NYU Faculty Join Gaza Protest After University Threatens Arrest

Amanda Yen
Amanda Yen

New York University faculty members joined the pro-Palestine protest on campus Monday afternoon, just after the university ordered protesters to disperse.

Video from the scene showed faculty members forming a wall around student protesters as they defied the 4 p.m. order to leave.

Earlier, NYU students had joined a rapidly expanding pro-Palestine protest movement on Monday morning, pitching tents, waving flags, and raising megaphones as they launched their “Gaza Solidarity Encampment” to protest U.S. aid to Israel.

“As of 6 am this morning, NYU students have occupied the Gould Plaza, launching our chapter of the Gaza Solidarity Encampment,” an Instagram post by NYU’s Palestine Solidarity Coalition announced.

“Standing in solidarity with Palestinians facing 75+ years of occupation and 198 days of the ongoing genocide, we at NYU refuse to remain complicit.”

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The establishment of NYU’s encampment came just days after their peers uptown at Columbia University engaged in their own protest, which led to the arrests of more than 100 students on Thursday. In their statement, NYU’s encampment organizers said their setup was directly “heeding the call from our comrades at Columbia.”

Protest demands included NYU’s divestment from weapons manufacturers and an end to the school’s relationship with Tel Aviv University, including the shutdown of NYU’s Tel Aviv campus.

Video from the scene showed a small crowd of people marching in front of the Stern Business School building, holding Palestinian flags and wearing keffiyehs, a traditional Arab scarf that has become a symbol of Palestine.

“We are done with saying please! Shut down NYU Tel Aviv!” they chanted.

Hours earlier in New Haven, police officers arrested students from a similar encampment on Yale University’s campus.

Yale students who had been occupying the Ivy League school’s Beinecke Plaza for a week awoke around 6:40 a.m. Monday morning to arrests by the Yale Police Department. A statement released Monday by protest organizer Occupy Beinecke said that at least 49 students of the more than 400 who attended were arrested and charged with criminal trespassing.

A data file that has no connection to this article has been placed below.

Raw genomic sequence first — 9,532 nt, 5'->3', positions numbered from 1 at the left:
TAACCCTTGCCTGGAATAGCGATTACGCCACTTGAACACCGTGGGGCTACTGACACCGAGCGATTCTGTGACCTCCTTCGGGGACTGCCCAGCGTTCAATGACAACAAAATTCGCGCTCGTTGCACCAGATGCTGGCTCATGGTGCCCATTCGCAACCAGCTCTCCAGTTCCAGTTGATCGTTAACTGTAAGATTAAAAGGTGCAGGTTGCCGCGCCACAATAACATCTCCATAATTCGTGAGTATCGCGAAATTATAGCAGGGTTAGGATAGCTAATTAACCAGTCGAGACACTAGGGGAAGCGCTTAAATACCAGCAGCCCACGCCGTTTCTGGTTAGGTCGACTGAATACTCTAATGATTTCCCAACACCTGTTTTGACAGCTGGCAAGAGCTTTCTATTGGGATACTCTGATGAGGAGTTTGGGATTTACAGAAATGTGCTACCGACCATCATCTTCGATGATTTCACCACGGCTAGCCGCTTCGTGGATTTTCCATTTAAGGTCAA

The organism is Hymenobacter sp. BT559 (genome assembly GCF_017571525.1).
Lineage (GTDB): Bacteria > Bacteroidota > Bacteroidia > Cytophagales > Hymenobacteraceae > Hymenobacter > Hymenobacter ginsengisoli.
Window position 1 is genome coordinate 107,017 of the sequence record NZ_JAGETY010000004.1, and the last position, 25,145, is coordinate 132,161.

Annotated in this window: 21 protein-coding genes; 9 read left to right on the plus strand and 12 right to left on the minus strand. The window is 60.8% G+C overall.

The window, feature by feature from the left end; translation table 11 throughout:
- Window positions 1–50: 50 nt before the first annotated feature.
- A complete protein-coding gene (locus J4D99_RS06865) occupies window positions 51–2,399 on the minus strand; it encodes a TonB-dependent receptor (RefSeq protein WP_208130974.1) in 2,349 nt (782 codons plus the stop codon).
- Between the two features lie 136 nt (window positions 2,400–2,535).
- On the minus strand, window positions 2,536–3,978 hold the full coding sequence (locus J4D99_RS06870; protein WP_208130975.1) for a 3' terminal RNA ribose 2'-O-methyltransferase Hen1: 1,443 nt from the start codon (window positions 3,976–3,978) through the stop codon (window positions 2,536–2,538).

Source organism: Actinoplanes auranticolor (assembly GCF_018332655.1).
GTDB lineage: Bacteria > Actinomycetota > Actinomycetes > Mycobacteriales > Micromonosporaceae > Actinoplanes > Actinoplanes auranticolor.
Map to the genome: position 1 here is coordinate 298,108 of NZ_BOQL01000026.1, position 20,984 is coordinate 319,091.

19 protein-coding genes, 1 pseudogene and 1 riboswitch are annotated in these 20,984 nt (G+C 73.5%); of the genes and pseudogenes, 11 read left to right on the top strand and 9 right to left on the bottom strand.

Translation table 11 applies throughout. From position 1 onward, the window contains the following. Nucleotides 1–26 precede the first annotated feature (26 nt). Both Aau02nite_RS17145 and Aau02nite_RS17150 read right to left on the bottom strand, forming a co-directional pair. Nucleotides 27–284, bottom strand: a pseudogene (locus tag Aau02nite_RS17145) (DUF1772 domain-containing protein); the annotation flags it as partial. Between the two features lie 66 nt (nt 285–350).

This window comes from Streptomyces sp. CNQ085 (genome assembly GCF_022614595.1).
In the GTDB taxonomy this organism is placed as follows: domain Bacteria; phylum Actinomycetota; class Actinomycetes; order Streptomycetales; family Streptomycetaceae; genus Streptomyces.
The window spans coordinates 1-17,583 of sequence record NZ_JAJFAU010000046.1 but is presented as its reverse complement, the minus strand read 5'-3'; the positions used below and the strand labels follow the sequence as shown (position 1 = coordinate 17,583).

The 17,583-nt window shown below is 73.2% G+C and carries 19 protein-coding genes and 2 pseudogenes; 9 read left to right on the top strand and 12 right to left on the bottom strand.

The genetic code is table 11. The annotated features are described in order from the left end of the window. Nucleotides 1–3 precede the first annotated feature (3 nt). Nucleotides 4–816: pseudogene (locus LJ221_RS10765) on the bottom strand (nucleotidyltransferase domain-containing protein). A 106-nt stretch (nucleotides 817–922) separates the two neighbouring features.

“Only one arrest warning was given to protesters, despite prior communication from police indicating that they would give three warnings,” the statement reads. “Later, summons stated that arrestees would be charged with criminal trespassing in the first degree, a Class A misdemeanor, contrary to all prior communication from administration about potential consequences.”

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It was unclear what guidance had been handed to protesters before charges were issued. The Daily Beast’s calls to Yale’s media relations department and messages to protest organizers were not immediately returned.

A day earlier, at least one injury was reported when a Jewish student journalist, Sahar Tartak, was hit in the eye by the end of a protester’s flagpole while she was trying to cover the event. The injury landed her in the hospital overnight. Writing about the assault for the Free Press, Tartak said she was targeted because she is “identifiably Jewish.”

In Ann Arbor, University of Michigan students also erected their own Gaza protest encampment, also to demand university divestment from arms manufacturers. Students set up tents in the large central campus space known as the Diag and declared a “Liberated Zone” for protesters. Photo and video from the scene showed a relatively calm environment in the early hours of the protest on Monday morning.

Students from Boston-area colleges also joined in on the action. Tents went up on the campuses of MIT and Tufts in separate “Gaza solidarity encampments,” and at Emerson College, students camping out blocked an alleyway at Boylston Place.

In California, students at UC Berkeley launched their own encampment Monday afternoon. They plan to hold it until the university divests from entities that “enable and profit from Israeli apartheid, occupation, and genocide,” according to an Instagram post by the Berkeley Graduate Students for Justice in Palestine.

Pro-Palestinian protests have roiled college campuses for the last week, intensifying already heated debates over free speech and hate speech at universities. Some Jewish students at Columbia’s protest reported antisemitic attacks by pro-Palestinian activists, leading the university to shift to remote classes over safety concerns.

Columbia has also come under fire from pro-Palestinian and free speech activists, who accuse the school of stifling their voices. Across the country, the University of Southern California faced similar backlash when it canceled the valedictorian speech of a Muslim student, Asna Tabassum, after a pro-Israel campus group opposed her planned remarks because of past anti-Israel statements she had made.

In that decision, too, the school said it canceled her speech over safety risks.

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